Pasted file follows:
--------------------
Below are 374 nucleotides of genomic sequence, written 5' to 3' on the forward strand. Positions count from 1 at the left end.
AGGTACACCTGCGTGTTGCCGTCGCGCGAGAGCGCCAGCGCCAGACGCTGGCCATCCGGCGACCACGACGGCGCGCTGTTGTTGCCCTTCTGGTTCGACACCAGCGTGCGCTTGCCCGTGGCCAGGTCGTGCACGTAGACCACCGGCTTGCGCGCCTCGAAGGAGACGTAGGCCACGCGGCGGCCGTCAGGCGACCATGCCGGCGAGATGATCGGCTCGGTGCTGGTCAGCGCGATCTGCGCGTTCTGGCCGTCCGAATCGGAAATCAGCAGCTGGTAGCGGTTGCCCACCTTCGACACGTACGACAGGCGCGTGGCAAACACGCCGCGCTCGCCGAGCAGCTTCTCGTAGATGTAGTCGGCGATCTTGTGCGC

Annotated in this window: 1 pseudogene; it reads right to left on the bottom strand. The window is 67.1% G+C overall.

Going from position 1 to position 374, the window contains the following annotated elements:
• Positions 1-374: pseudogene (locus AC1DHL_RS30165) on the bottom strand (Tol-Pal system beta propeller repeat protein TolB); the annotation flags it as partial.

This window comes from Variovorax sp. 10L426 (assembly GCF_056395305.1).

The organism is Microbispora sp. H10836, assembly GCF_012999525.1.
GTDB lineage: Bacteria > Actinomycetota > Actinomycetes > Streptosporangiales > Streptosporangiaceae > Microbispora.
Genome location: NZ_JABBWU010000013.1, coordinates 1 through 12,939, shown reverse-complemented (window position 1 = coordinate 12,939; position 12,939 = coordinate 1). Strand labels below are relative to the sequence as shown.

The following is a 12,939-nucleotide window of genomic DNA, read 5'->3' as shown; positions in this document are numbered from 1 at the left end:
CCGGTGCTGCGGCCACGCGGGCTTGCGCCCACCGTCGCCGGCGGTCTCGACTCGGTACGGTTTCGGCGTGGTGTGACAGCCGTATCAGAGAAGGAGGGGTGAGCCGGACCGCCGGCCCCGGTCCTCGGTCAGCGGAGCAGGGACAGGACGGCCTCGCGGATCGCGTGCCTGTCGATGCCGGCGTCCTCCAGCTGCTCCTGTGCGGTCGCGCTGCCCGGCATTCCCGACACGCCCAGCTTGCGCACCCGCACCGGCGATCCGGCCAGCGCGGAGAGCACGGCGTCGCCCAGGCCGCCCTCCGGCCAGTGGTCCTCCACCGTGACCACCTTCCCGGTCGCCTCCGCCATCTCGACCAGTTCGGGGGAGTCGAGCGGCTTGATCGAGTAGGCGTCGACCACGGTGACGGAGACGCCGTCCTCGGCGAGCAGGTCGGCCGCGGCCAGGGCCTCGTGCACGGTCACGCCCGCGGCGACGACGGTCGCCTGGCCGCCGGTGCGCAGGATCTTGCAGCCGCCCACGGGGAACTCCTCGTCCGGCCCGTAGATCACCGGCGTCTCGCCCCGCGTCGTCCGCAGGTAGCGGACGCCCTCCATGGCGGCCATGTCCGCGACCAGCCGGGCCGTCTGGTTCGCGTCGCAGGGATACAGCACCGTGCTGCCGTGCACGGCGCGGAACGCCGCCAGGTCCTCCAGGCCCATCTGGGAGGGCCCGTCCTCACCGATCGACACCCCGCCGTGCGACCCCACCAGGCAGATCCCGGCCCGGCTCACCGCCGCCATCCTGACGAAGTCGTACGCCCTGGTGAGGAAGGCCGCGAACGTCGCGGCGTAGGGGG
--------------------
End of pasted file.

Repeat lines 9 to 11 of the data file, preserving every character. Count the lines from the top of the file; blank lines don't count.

Genome location: NZ_JABBWU010000013.1, coordinates 1 through 12,939, shown reverse-complemented (window position 1 = coordinate 12,939; position 12,939 = coordinate 1). Strand labels below are relative to the sequence as shown.

The following is a 12,939-nucleotide window of genomic DNA, read 5'->3' as shown; positions in this document are numbered from 1 at the left end:
CCGGTGCTGCGGCCACGCGGGCTTGCGCCCACCGTCGCCGGCGGTCTCGACTCGGTACGGTTTCGGCGTGGTGTGACAGCCGTATCAGAGAAGGAGGGGTGAGCCGGACCGCCGGCCCCGGTCCTCGGTCAGCGGAGCAGGGACAGGACGGCCTCGCGGATCGCGTGCCTGTCGATGCCGGCGTCCTCCAGCTGCTCCTGTGCGGTCGCGCTGCCCGGCATTCCCGACACGCCCAGCTTGCGCACCCGCACCGGCGATCCGGCCAGCGCGGAGAGCACGGCGTCGCCCAGGCCGCCCTCCGGCCAGTGGTCCTCCACCGTGACCACCTTCCCGGTCGCCTCCGCCATCTCGACCAGTTCGGGGGAGTCGAGCGGCTTGATCGAGTAGGCGTCGACCACGGTGACGGAGACGCCGTCCTCGGCGAGCAGGTCGGCCGCGGCCAGGGCCTCGTGCACGGTCACGCCCGCGGCGACGACGGTCGCCTGGCCGCCGGTGCGCAGGATCTTGCAGCCGCCCACGGGGAACTCCTCGTCCGGCCCGTAGATCACCGGCGTCTCGCCCCGCGTCGTCCGCAGGTAGCGGACGCCCTCCATGGCGGCCATGTCCGCGACCAGCCGGGCCGTCTGGTTCGCGTCGCAGGGATACAGCACCGTGCTGCCGTGCACGGCGCGGAACGCCGCCAGGTCCTCCAGGCCCATCTGGGAGGGCCCGTCCTCACCGATCGACACCCCGCCGTGCGACCCCACCAGGCAGATCCCGGCCCGGCTCACCGCCGCCATCCTGACGAAGTCGTACGCCCTGGTGAGGAAGGCCGCGAACGTCGCGGCGTAGGGGG